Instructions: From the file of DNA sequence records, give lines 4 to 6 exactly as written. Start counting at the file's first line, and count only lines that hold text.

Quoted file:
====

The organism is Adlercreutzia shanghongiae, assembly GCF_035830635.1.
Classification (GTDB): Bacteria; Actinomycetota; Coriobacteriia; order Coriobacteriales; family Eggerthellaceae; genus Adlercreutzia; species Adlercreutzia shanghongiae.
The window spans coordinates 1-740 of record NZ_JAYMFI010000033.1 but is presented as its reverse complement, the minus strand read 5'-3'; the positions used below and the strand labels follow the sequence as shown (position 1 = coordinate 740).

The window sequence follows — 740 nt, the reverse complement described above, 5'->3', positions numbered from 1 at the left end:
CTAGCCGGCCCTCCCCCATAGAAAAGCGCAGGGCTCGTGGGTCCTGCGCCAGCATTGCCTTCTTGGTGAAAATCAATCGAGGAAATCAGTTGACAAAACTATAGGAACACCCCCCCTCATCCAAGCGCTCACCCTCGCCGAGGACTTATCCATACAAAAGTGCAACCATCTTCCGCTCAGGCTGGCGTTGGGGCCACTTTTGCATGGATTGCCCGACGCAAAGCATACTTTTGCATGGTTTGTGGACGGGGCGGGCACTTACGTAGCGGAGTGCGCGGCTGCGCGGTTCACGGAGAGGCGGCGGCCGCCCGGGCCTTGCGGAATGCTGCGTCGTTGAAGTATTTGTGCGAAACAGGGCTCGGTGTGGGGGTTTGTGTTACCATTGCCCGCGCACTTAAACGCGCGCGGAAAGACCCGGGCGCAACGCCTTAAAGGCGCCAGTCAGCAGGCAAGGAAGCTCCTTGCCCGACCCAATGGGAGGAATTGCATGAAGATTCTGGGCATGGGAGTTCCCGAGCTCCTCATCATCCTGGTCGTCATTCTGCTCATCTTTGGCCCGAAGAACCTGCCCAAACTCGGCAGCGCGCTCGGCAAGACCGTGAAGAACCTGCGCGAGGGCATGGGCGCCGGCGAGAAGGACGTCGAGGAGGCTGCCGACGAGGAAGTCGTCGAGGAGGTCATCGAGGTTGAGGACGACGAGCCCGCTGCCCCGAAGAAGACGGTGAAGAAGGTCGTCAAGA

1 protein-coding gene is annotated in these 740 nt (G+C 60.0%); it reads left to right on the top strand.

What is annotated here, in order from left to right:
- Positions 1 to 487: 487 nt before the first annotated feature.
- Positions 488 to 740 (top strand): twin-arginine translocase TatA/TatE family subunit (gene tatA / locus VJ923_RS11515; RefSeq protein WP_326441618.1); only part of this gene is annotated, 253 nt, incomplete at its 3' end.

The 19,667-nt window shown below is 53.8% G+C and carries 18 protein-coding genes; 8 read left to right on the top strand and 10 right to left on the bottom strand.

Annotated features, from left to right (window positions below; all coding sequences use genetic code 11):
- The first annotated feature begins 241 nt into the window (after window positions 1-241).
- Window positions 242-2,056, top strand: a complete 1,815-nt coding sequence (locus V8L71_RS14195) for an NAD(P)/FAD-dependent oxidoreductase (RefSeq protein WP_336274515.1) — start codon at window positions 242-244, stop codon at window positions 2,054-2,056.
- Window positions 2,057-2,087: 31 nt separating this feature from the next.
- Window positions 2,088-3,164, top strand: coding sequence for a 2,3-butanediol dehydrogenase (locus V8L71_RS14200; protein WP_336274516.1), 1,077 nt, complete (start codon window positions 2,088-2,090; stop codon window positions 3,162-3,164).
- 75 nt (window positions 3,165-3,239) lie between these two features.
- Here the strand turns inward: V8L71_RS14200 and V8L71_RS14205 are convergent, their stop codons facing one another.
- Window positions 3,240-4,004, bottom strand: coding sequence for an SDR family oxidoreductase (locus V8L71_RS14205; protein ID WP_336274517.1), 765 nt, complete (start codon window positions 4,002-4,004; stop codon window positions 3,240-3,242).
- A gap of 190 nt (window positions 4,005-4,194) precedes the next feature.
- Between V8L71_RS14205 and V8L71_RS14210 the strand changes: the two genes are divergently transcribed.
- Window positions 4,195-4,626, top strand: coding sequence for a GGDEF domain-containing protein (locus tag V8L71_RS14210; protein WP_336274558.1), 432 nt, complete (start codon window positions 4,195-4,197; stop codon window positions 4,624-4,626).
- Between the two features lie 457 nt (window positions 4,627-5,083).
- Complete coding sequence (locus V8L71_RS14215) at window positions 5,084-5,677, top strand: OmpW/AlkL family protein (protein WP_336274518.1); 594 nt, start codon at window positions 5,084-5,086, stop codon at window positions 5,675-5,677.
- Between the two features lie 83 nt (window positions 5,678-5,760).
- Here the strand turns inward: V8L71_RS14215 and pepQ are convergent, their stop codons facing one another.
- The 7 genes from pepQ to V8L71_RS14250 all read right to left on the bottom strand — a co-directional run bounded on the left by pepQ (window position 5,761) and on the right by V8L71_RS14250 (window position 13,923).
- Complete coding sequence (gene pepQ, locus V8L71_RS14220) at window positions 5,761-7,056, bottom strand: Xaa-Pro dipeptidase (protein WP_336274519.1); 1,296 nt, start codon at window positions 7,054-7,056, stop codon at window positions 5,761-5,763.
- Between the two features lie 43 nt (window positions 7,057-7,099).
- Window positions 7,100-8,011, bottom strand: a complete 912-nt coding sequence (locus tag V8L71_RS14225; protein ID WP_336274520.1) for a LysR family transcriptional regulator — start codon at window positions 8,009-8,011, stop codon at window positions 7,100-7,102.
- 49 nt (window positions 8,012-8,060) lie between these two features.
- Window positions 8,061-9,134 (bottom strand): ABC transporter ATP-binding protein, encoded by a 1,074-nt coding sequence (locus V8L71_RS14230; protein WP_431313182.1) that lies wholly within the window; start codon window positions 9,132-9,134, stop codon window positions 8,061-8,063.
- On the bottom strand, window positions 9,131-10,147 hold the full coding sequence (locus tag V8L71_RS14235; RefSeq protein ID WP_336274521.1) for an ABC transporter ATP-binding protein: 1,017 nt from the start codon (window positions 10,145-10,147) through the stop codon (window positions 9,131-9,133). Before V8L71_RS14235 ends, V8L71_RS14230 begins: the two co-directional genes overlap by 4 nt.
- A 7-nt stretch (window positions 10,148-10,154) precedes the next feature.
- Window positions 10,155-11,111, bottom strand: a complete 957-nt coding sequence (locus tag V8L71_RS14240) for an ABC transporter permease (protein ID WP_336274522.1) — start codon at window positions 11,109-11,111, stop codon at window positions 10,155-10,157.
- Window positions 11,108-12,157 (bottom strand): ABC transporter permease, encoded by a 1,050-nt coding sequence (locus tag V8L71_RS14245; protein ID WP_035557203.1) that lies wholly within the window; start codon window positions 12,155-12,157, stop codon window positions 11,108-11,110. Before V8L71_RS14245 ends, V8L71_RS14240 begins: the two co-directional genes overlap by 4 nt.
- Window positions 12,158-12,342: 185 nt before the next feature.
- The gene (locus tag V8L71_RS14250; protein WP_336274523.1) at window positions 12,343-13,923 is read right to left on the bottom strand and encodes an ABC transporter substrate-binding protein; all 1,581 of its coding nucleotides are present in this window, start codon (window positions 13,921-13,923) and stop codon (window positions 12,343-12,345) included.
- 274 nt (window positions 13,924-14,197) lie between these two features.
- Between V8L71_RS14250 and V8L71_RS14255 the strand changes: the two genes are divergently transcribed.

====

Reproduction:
The window sequence follows — 740 nt, the reverse complement described above, 5'->3', positions numbered from 1 at the left end:
CTAGCCGGCCCTCCCCCATAGAAAAGCGCAGGGCTCGTGGGTCCTGCGCCAGCATTGCCTTCTTGGTGAAAATCAATCGAGGAAATCAGTTGACAAAACTATAGGAACACCCCCCCTCATCCAAGCGCTCACCCTCGCCGAGGACTTATCCATACAAAAGTGCAACCATCTTCCGCTCAGGCTGGCGTTGGGGCCACTTTTGCATGGATTGCCCGACGCAAAGCATACTTTTGCATGGTTTGTGGACGGGGCGGGCACTTACGTAGCGGAGTGCGCGGCTGCGCGGTTCACGGAGAGGCGGCGGCCGCCCGGGCCTTGCGGAATGCTGCGTCGTTGAAGTATTTGTGCGAAACAGGGCTCGGTGTGGGGGTTTGTGTTACCATTGCCCGCGCACTTAAACGCGCGCGGAAAGACCCGGGCGCAACGCCTTAAAGGCGCCAGTCAGCAGGCAAGGAAGCTCCTTGCCCGACCCAATGGGAGGAATTGCATGAAGATTCTGGGCATGGGAGTTCCCGAGCTCCTCATCATCCTGGTCGTCATTCTGCTCATCTTTGGCCCGAAGAACCTGCCCAAACTCGGCAGCGCGCTCGGCAAGACCGTGAAGAACCTGCGCGAGGGCATGGGCGCCGGCGAGAAGGACGTCGAGGAGGCTGCCGACGAGGAAGTCGTCGAGGAGGTCATCGAGGTTGAGGACGACGAGCCCGCTGCCCCGAAGAAGACGGTGAAGAAGGTCGTCAAGA

1 protein-coding gene is annotated in these 740 nt (G+C 60.0%); it reads left to right on the top strand.